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Louis C.K.’s film, Netflix special scrapped after sexual misconduct allegations

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Comedian and actor Louis C.K. is the latest high-profile figure in the entertainment industry to watch his career crumble in the wake of a series of allegations regarding sexual misconduct.

Netflix announced it will not produce the second of two stand-up comedy specials the streaming video service had planned for the comedian, citing the accusations of sexual harassment and misconduct detailed in  The New York Times on Thursday, November 9. The comedian was also removed from the roster of HBO’s upcoming benefit show, Night of Too Many Stars: America Unites for Autism mere hours after the story was published, with HBO also indicating that the network will soon be “removing Louis C.K.’s past projects from its On Demand services.”

“The allegations made by several women in The New York Times about Louis C.K.’s behavior are disturbing,” a Netflix spokesperson said in a statement regarding the company’s decision (via Deadline). “Louis’ unprofessional and inappropriate behavior with female colleagues has led us to decide not to produce a second stand up special, as had been planned.”

C.K.’s upcoming film I Love You, Daddy also had its premiere canceled, then had its release scrapped entirely in the wake of the allegations. The film, which C.K. wrote, directed, and starred in, was already the focus of controversy for its depiction of a romantic relationship between the 17-year-old daughter of C.K.s’s character (played by Chloe Grace Moretz) and a 68-year-old man played by John Malkovich.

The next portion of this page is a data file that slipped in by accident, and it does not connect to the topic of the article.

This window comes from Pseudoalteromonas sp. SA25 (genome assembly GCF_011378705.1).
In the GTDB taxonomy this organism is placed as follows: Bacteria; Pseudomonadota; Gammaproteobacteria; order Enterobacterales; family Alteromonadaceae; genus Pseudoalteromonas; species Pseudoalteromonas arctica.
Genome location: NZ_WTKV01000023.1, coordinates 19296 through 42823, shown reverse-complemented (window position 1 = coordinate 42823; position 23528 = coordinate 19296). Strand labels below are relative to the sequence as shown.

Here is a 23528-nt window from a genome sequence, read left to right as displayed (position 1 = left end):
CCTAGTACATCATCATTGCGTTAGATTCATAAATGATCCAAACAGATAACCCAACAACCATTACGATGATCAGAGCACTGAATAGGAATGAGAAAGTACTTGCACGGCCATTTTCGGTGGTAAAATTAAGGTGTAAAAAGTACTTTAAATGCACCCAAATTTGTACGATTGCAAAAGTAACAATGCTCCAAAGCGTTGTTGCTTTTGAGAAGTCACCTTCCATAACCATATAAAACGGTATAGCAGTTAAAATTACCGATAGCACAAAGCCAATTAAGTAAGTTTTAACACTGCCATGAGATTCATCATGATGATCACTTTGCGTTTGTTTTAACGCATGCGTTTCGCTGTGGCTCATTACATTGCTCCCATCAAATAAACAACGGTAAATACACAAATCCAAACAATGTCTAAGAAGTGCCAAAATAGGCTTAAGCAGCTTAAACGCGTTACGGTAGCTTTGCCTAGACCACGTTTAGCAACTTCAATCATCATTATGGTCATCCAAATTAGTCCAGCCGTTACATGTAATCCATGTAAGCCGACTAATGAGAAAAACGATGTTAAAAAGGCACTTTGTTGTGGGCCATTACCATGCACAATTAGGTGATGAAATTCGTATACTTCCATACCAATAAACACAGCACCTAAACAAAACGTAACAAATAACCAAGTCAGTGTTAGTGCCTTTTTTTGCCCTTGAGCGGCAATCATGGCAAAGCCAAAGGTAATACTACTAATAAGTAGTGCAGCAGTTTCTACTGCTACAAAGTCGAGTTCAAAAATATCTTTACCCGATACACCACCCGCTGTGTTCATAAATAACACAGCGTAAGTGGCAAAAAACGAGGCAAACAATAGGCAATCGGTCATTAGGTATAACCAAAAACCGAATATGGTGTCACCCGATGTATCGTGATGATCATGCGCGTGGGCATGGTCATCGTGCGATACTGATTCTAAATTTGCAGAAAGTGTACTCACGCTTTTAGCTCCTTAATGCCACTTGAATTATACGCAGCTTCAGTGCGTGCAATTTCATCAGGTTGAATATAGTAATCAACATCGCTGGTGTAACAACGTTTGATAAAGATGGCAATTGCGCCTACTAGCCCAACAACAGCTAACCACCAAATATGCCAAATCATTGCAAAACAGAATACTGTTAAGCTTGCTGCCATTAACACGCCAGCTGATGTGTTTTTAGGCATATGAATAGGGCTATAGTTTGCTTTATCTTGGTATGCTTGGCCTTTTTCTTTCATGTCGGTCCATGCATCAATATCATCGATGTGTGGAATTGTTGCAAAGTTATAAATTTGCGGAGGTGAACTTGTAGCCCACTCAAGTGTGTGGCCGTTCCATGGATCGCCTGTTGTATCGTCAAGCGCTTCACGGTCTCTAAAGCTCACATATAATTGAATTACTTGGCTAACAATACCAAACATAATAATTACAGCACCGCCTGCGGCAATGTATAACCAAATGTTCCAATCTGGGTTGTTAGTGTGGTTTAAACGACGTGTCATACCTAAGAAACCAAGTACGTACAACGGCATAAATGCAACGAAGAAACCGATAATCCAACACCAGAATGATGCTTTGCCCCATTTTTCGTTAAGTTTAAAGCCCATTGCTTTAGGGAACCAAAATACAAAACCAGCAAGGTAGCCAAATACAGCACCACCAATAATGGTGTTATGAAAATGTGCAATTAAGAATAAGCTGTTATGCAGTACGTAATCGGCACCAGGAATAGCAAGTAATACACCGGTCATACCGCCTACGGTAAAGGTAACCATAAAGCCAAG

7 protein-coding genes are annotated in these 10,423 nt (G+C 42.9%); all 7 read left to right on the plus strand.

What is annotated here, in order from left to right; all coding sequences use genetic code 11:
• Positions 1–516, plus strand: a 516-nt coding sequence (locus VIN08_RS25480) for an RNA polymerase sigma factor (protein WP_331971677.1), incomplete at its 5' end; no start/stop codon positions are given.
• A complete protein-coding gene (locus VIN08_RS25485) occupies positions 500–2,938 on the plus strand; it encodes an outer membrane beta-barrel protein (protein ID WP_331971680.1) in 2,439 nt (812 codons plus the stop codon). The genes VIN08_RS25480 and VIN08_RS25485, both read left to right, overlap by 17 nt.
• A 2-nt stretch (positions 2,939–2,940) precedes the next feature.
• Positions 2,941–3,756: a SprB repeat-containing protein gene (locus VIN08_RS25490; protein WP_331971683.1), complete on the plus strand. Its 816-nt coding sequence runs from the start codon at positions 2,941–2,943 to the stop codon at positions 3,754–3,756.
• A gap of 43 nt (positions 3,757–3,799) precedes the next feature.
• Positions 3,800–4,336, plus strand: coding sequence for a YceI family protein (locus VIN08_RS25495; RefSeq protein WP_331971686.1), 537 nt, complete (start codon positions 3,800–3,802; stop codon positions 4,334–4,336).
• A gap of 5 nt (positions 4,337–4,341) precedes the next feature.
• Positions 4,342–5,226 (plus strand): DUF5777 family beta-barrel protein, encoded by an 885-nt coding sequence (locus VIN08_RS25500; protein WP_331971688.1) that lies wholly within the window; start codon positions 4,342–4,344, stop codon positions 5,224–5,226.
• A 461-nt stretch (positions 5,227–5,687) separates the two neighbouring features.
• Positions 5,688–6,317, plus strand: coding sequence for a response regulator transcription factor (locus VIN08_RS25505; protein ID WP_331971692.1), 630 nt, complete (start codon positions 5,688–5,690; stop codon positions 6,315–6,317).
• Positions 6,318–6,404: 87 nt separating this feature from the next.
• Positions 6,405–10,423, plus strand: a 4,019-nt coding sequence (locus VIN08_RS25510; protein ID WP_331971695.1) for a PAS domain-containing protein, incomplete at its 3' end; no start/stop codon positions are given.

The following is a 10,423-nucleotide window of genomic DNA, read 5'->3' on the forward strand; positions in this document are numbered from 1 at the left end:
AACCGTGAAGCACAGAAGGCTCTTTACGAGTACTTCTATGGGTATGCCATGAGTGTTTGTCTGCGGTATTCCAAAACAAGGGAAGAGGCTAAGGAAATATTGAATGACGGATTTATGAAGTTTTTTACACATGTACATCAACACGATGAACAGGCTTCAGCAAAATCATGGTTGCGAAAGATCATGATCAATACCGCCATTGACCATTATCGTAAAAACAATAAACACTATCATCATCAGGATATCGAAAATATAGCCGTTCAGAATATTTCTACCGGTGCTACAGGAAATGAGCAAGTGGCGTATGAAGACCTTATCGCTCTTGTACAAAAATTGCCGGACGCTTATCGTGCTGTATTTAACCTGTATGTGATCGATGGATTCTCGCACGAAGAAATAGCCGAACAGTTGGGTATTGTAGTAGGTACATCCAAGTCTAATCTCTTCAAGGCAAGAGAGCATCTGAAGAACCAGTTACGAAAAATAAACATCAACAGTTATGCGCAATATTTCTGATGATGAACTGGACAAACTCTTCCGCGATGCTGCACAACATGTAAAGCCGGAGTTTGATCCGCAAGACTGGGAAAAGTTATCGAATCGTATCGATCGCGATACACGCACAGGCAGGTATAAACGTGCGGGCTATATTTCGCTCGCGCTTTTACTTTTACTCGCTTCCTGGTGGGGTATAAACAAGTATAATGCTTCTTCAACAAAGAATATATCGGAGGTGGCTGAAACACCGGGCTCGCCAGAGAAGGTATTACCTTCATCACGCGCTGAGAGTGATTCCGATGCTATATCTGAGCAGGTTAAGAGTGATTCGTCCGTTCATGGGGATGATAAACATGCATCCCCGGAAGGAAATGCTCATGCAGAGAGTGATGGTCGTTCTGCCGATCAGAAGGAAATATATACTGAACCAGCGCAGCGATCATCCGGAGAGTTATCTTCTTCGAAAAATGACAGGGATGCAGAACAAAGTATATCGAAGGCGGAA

The film’s New York City premiere was canceled hours before The New York Times feature was published, citing “unexpected circumstances,” only to have its entire release canned once the allegations went public. C.K. also canceled an appearance on Late Show With Stephen Colbert scheduled to air Thursday evening.

There is currently no official word on the fate of C.K.’s various projects for FX, the cable network that airs his Primetime Emmy Award-winning series Louie. C.K. has worked on multiple shows for the network in recent years, including Better Things and Baskets, a series he created with Zach Galifianakis and Jonathan Krisel.

The network said in a statement that it was “very troubled” by The New York Times report and was deciding how to address it, but added that FX had “received no allegations of misconduct by Louis C.K.” on any of the comedian’s projects for the network.

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